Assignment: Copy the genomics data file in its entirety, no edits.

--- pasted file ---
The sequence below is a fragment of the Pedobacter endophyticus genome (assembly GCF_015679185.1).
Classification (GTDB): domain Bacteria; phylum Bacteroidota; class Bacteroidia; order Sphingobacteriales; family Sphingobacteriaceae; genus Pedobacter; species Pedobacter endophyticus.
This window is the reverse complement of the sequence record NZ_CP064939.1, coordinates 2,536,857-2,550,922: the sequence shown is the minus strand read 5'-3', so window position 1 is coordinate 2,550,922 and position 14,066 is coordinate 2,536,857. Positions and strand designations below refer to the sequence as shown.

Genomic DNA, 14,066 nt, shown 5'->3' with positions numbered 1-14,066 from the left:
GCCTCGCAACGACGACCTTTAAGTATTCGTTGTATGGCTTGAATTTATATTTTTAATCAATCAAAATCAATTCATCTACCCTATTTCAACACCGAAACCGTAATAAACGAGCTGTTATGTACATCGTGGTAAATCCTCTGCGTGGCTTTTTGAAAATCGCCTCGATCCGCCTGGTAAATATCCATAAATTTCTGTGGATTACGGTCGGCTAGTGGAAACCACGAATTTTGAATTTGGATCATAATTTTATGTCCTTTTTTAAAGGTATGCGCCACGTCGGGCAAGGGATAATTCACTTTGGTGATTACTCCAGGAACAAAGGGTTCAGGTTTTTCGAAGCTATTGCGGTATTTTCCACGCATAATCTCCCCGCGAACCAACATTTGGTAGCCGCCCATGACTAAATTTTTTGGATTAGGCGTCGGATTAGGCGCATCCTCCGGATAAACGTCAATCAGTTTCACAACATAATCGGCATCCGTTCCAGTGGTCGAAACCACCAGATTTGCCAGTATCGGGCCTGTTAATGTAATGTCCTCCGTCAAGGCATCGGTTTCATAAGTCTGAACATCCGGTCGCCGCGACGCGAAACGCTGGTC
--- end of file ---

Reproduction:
The sequence below is a fragment of the Pedobacter endophyticus genome (assembly GCF_015679185.1).
Classification (GTDB): domain Bacteria; phylum Bacteroidota; class Bacteroidia; order Sphingobacteriales; family Sphingobacteriaceae; genus Pedobacter; species Pedobacter endophyticus.
This window is the reverse complement of the sequence record NZ_CP064939.1, coordinates 2,536,857-2,550,922: the sequence shown is the minus strand read 5'-3', so window position 1 is coordinate 2,550,922 and position 14,066 is coordinate 2,536,857. Positions and strand designations below refer to the sequence as shown.

Genomic DNA, 14,066 nt, shown 5'->3' with positions numbered 1-14,066 from the left:
GCCTCGCAACGACGACCTTTAAGTATTCGTTGTATGGCTTGAATTTATATTTTTAATCAATCAAAATCAATTCATCTACCCTATTTCAACACCGAAACCGTAATAAACGAGCTGTTATGTACATCGTGGTAAATCCTCTGCGTGGCTTTTTGAAAATCGCCTCGATCCGCCTGGTAAATATCCATAAATTTCTGTGGATTACGGTCGGCTAGTGGAAACCACGAATTTTGAATTTGGATCATAATTTTATGTCCTTTTTTAAAGGTATGCGCCACGTCGGGCAAGGGATAATTCACTTTGGTGATTACTCCAGGAACAAAGGGTTCAGGTTTTTCGAAGCTATTGCGGTATTTTCCACGCATAATCTCCCCGCGAACCAACATTTGGTAGCCGCCCATGACTAAATTTTTTGGATTAGGCGTCGGATTAGGCGCATCCTCCGGATAAACGTCAATCAGTTTCACAACATAATCGGCATCCGTTCCAGTGGTCGAAACCACCAGATTTGCCAGTATCGGGCCTGTTAATGTAATGTCCTCCGTCAAGGCATCGGTTTCATAAGTCTGAACATCCGGTCGCCGCGACGCGAAACGCTGGTC